Shenandoah County Parents, Administrators Discuss School Safety

By: Estephany Escobar Email
By: Estephany Escobar Email

WOODSTOCK, Va. -- Shenandoah County Public Schools administrators hosted the third school safety forum of the year.

Parent Rhonda Shelton said the school shooting in Newtown has highlighted the need for more safety in schools.

"We didn't have these things happen when we were kids and I certainly don't want it to happen to my kids," Shelton said.

During the forum, Superintendent Dr. Keith Rowland talked about ideas to make schools safer.

Some of the ideas include assigning armed school resource officer to every school.

Right now, the schools have six officers, but most of them have more than one school assigned.

Other ideas, include locking outside locks and adding a buzz-in system.

In addition, Rowland said they could add locks to the inside of every classroom.

This is an idea that teacher Wendy DuVal approves.

She said right now teachers have to lock the door from the outside when they have emergency drills.

She said she works in different classrooms and doesn't have the keys to all of them, if an emergency happened.

"I could be anywhere in the school, if an alarm went off, then I could secure the room and make sure the children were safe," she said.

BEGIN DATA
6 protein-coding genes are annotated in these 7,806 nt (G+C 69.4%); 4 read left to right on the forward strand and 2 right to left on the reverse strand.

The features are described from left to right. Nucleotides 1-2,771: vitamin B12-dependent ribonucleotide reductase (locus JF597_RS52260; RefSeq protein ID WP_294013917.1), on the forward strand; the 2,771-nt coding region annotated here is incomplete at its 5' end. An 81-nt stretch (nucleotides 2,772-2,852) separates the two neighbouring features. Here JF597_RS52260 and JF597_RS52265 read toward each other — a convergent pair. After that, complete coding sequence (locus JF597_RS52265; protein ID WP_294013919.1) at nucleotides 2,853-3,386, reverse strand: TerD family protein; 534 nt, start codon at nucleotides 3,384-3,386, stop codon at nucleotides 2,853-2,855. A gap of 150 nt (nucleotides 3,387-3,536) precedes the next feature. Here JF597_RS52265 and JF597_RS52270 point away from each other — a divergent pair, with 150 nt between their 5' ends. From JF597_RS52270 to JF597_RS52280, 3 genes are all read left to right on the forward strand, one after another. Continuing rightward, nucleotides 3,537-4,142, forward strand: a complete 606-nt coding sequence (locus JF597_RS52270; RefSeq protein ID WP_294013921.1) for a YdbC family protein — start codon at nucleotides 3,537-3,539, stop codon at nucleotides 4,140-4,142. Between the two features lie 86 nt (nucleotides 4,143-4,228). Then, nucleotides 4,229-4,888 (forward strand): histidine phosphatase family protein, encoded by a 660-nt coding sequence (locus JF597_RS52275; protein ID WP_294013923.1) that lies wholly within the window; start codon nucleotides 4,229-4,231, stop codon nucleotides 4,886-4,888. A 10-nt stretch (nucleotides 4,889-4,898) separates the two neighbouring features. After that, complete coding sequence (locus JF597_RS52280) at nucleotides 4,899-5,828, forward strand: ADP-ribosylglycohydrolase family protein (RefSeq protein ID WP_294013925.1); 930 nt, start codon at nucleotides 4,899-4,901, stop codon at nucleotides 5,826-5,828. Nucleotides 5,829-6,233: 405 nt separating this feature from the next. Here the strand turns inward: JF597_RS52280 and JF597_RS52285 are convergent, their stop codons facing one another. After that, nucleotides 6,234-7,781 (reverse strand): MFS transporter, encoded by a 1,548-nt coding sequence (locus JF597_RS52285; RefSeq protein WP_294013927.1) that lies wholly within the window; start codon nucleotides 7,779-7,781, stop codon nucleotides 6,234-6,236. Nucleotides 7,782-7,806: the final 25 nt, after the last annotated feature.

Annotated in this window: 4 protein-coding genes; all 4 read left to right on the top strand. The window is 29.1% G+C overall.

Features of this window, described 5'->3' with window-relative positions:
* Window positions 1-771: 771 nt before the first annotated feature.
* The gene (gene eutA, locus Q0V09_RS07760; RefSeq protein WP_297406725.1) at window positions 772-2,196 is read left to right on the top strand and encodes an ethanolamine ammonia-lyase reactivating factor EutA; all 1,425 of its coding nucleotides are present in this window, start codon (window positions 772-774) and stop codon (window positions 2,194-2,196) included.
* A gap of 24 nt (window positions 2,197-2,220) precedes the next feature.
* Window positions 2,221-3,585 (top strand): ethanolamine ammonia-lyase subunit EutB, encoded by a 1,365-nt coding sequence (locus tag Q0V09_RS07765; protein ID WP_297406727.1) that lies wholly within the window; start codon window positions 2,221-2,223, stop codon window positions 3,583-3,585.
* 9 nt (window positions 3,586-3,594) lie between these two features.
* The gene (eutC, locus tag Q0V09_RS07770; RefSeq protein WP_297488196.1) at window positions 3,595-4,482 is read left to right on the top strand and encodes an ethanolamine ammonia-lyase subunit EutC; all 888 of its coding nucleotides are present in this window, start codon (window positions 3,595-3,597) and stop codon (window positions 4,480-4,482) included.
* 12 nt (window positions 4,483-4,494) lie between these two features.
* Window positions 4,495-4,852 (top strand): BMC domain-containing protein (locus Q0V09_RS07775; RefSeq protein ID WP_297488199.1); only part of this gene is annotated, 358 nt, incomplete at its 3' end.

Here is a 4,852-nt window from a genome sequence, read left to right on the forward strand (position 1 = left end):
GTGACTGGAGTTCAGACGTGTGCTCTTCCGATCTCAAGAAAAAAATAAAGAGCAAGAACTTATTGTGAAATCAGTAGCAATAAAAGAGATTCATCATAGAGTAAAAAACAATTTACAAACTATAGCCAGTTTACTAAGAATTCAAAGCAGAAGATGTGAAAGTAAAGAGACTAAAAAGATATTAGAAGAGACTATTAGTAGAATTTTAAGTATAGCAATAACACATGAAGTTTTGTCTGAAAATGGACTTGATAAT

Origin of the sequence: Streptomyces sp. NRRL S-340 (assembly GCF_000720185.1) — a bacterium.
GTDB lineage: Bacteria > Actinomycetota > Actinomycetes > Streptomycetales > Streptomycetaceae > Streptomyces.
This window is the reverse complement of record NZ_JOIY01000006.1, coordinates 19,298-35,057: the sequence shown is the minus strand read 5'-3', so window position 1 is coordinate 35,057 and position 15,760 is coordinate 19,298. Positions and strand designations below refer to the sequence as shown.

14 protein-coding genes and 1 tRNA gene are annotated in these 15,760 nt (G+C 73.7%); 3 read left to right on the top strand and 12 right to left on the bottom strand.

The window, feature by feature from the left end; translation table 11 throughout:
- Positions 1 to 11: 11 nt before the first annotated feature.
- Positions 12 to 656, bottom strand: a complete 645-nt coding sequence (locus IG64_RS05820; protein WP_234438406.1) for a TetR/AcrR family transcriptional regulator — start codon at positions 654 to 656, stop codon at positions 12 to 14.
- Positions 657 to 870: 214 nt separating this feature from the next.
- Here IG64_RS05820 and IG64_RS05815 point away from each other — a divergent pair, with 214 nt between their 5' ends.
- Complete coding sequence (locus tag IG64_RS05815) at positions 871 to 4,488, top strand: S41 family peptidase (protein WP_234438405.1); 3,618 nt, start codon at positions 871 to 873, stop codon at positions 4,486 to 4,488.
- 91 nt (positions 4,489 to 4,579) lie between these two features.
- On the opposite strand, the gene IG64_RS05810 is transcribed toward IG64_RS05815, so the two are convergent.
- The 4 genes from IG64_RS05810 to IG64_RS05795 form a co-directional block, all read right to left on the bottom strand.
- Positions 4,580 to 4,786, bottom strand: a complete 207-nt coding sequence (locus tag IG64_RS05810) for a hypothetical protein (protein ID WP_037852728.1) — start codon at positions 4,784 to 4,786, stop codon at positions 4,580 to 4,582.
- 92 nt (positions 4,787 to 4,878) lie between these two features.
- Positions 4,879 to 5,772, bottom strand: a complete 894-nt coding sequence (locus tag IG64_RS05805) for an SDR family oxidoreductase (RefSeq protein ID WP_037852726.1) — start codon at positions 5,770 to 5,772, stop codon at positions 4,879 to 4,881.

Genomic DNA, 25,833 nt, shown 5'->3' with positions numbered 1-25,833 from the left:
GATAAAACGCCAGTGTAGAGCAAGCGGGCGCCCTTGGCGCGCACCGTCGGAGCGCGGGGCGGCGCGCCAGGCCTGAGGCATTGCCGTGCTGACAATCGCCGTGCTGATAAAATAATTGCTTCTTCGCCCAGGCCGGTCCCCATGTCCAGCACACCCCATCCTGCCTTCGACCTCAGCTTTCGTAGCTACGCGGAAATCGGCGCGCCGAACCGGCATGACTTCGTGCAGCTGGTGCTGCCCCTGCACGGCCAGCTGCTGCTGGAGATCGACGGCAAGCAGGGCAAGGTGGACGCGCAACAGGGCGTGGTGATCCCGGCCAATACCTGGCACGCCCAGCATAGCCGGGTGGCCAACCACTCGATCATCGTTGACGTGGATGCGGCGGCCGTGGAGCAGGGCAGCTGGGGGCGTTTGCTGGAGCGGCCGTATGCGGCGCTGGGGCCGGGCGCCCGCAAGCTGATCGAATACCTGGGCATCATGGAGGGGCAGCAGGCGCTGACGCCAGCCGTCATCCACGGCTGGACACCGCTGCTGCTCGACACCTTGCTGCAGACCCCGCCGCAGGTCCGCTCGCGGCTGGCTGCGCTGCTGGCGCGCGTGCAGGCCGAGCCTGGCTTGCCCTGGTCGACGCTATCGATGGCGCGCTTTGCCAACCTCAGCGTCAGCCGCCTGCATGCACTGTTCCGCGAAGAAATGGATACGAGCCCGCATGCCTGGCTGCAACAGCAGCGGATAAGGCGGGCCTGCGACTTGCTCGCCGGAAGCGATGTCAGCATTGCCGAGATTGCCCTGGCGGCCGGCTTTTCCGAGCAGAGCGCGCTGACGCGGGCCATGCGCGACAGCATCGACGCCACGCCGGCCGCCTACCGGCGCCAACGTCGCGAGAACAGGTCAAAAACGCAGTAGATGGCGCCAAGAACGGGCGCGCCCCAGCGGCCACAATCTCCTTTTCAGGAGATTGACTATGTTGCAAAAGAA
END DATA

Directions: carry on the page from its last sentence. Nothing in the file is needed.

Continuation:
In addition, Rowland said the schools can add security cameras and make changes to their front entrances.

The proposed ideas could cost up to $500,000, according to Rowland.

Sheriff Timothy Carter said it will be up to the county to pay for it.

"The question is what would the county provide in addition to what we have already. Whether it be increase in staffing, increase in facilities or enhancement in facilities," Carter said.

For Shelton, a way to make schools safer that was not mentioned, is to replace the doors outside.

"There are all glass doors. I think they should be replaced with steel doors and not so much glass. I would like that to take place. That way you don't see everything that's happening within the school," Shelton said.

Shelton said she hopes the school board at least makes some improvements.

"I don't want it to be something to take place to make them take action. Something bad to happen. It would just be better if it could just take action before something bad [happens]," Shelton.

The school board will review the ideas and parents' comments in February.

After that, school administrators will meet with the county supervisors to request funding for the improvements.

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